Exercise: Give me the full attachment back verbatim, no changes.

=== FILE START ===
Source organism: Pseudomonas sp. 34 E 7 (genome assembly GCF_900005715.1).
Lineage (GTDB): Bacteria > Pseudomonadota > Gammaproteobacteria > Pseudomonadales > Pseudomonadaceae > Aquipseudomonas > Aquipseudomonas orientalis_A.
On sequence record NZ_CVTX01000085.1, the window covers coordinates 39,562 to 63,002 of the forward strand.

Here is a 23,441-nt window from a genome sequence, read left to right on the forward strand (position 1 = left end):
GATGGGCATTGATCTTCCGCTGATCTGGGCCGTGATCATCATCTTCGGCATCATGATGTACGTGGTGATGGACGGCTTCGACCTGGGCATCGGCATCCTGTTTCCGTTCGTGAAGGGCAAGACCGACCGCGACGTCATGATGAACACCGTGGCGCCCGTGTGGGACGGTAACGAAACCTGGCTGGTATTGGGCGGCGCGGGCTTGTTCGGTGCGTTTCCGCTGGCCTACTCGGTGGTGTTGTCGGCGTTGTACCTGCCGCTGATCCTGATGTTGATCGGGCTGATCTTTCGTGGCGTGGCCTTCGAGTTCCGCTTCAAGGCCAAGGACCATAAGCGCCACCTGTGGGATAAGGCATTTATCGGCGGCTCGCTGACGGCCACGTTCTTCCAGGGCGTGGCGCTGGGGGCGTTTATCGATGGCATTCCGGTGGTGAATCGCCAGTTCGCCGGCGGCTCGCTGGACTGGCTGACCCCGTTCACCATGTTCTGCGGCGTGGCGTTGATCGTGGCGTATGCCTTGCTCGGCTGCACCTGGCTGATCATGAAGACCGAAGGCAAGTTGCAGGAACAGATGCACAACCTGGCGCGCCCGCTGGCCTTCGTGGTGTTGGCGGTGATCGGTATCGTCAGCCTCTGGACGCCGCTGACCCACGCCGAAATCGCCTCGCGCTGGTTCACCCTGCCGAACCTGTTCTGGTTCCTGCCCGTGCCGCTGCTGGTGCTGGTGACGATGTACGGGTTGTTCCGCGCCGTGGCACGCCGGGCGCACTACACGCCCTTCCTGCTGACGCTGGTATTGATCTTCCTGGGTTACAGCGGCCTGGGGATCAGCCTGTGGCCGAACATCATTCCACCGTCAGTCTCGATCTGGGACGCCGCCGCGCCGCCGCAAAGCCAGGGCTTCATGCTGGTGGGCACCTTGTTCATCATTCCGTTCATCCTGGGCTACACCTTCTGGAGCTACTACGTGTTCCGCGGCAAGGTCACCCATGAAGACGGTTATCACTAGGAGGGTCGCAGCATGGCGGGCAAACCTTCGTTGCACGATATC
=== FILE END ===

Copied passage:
Source organism: Pseudomonas sp. 34 E 7 (genome assembly GCF_900005715.1).
Lineage (GTDB): Bacteria > Pseudomonadota > Gammaproteobacteria > Pseudomonadales > Pseudomonadaceae > Aquipseudomonas > Aquipseudomonas orientalis_A.
On sequence record NZ_CVTX01000085.1, the window covers coordinates 39,562 to 63,002 of the forward strand.

Here is a 23,441-nt window from a genome sequence, read left to right on the forward strand (position 1 = left end):
GATGGGCATTGATCTTCCGCTGATCTGGGCCGTGATCATCATCTTCGGCATCATGATGTACGTGGTGATGGACGGCTTCGACCTGGGCATCGGCATCCTGTTTCCGTTCGTGAAGGGCAAGACCGACCGCGACGTCATGATGAACACCGTGGCGCCCGTGTGGGACGGTAACGAAACCTGGCTGGTATTGGGCGGCGCGGGCTTGTTCGGTGCGTTTCCGCTGGCCTACTCGGTGGTGTTGTCGGCGTTGTACCTGCCGCTGATCCTGATGTTGATCGGGCTGATCTTTCGTGGCGTGGCCTTCGAGTTCCGCTTCAAGGCCAAGGACCATAAGCGCCACCTGTGGGATAAGGCATTTATCGGCGGCTCGCTGACGGCCACGTTCTTCCAGGGCGTGGCGCTGGGGGCGTTTATCGATGGCATTCCGGTGGTGAATCGCCAGTTCGCCGGCGGCTCGCTGGACTGGCTGACCCCGTTCACCATGTTCTGCGGCGTGGCGTTGATCGTGGCGTATGCCTTGCTCGGCTGCACCTGGCTGATCATGAAGACCGAAGGCAAGTTGCAGGAACAGATGCACAACCTGGCGCGCCCGCTGGCCTTCGTGGTGTTGGCGGTGATCGGTATCGTCAGCCTCTGGACGCCGCTGACCCACGCCGAAATCGCCTCGCGCTGGTTCACCCTGCCGAACCTGTTCTGGTTCCTGCCCGTGCCGCTGCTGGTGCTGGTGACGATGTACGGGTTGTTCCGCGCCGTGGCACGCCGGGCGCACTACACGCCCTTCCTGCTGACGCTGGTATTGATCTTCCTGGGTTACAGCGGCCTGGGGATCAGCCTGTGGCCGAACATCATTCCACCGTCAGTCTCGATCTGGGACGCCGCCGCGCCGCCGCAAAGCCAGGGCTTCATGCTGGTGGGCACCTTGTTCATCATTCCGTTCATCCTGGGCTACACCTTCTGGAGCTACTACGTGTTCCGCGGCAAGGTCACCCATGAAGACGGTTATCACTAGGAGGGTCGCAGCATGGCGGGCAAACCTTCGTTGCACGATATC